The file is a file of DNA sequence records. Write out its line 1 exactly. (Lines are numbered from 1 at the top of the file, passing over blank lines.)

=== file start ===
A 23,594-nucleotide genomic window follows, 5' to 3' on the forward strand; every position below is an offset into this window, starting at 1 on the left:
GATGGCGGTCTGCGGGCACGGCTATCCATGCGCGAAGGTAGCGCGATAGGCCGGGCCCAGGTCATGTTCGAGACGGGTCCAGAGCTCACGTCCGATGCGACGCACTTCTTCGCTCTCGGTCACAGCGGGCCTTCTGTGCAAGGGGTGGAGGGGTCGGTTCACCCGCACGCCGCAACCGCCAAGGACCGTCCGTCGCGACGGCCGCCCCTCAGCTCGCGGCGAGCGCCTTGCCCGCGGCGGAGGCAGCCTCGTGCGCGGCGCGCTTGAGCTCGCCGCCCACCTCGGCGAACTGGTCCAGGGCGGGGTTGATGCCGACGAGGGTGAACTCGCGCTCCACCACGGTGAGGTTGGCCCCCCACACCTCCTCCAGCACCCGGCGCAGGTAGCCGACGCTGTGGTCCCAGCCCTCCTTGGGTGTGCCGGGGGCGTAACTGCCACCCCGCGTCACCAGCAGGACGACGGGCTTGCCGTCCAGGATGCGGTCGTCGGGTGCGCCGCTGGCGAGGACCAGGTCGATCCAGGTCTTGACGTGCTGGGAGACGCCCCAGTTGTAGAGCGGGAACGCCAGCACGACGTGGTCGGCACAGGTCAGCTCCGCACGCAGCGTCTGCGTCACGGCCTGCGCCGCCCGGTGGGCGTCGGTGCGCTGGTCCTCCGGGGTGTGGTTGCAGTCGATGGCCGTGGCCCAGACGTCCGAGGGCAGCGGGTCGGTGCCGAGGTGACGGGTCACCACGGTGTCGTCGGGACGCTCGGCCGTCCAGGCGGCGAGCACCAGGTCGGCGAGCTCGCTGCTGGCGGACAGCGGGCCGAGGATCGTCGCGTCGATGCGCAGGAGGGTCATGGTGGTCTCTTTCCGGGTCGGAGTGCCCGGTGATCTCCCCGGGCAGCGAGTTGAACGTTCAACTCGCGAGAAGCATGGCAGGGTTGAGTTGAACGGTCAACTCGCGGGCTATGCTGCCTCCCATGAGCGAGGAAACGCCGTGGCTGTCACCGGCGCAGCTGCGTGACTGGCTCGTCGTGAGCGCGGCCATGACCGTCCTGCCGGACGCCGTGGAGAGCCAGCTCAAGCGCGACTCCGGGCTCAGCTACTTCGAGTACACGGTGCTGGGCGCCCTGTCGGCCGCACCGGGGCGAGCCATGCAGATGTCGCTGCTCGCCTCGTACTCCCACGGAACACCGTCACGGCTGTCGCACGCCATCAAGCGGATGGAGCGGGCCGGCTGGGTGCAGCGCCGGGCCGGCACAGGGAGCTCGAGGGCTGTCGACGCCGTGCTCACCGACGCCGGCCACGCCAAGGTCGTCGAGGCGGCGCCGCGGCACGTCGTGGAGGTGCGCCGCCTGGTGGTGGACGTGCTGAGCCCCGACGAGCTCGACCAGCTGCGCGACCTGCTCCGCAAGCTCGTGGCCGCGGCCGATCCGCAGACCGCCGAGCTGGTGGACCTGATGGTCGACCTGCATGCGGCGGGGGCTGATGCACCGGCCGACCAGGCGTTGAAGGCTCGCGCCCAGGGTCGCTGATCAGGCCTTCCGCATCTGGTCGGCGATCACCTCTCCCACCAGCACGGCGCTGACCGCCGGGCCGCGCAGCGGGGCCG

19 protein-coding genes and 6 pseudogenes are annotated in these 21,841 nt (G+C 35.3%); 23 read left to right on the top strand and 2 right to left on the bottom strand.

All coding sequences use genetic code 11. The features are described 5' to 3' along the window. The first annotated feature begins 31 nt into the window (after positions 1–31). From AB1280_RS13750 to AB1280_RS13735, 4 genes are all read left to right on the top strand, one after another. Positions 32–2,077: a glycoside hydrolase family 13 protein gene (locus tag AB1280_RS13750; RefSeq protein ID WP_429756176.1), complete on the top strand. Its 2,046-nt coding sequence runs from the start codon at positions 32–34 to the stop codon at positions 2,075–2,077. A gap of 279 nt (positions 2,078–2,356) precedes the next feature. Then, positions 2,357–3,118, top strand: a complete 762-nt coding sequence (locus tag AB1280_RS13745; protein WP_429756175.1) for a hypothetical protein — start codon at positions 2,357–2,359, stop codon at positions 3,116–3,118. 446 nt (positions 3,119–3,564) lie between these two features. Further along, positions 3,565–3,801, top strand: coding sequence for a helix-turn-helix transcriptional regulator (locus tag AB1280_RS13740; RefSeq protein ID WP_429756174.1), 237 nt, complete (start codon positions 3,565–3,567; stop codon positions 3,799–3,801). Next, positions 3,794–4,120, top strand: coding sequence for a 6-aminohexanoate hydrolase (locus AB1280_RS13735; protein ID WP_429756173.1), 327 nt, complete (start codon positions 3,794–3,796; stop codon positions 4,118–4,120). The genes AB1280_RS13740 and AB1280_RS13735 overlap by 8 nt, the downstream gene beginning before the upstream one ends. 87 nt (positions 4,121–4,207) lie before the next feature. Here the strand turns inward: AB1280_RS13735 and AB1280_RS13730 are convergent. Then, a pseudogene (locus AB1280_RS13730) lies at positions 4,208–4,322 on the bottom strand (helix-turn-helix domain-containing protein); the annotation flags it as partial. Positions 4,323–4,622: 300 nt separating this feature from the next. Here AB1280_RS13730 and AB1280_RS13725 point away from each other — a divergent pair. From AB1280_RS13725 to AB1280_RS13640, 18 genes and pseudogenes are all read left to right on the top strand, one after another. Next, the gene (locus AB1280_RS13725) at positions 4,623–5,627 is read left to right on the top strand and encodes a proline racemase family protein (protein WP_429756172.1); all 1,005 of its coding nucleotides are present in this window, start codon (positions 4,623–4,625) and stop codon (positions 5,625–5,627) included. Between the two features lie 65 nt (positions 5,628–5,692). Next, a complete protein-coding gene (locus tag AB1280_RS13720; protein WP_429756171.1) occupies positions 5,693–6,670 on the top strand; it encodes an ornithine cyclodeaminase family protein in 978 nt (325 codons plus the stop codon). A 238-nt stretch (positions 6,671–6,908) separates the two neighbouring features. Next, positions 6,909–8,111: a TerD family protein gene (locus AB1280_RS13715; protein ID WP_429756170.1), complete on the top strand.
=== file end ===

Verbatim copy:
A 23,594-nucleotide genomic window follows, 5' to 3' on the forward strand; every position below is an offset into this window, starting at 1 on the left: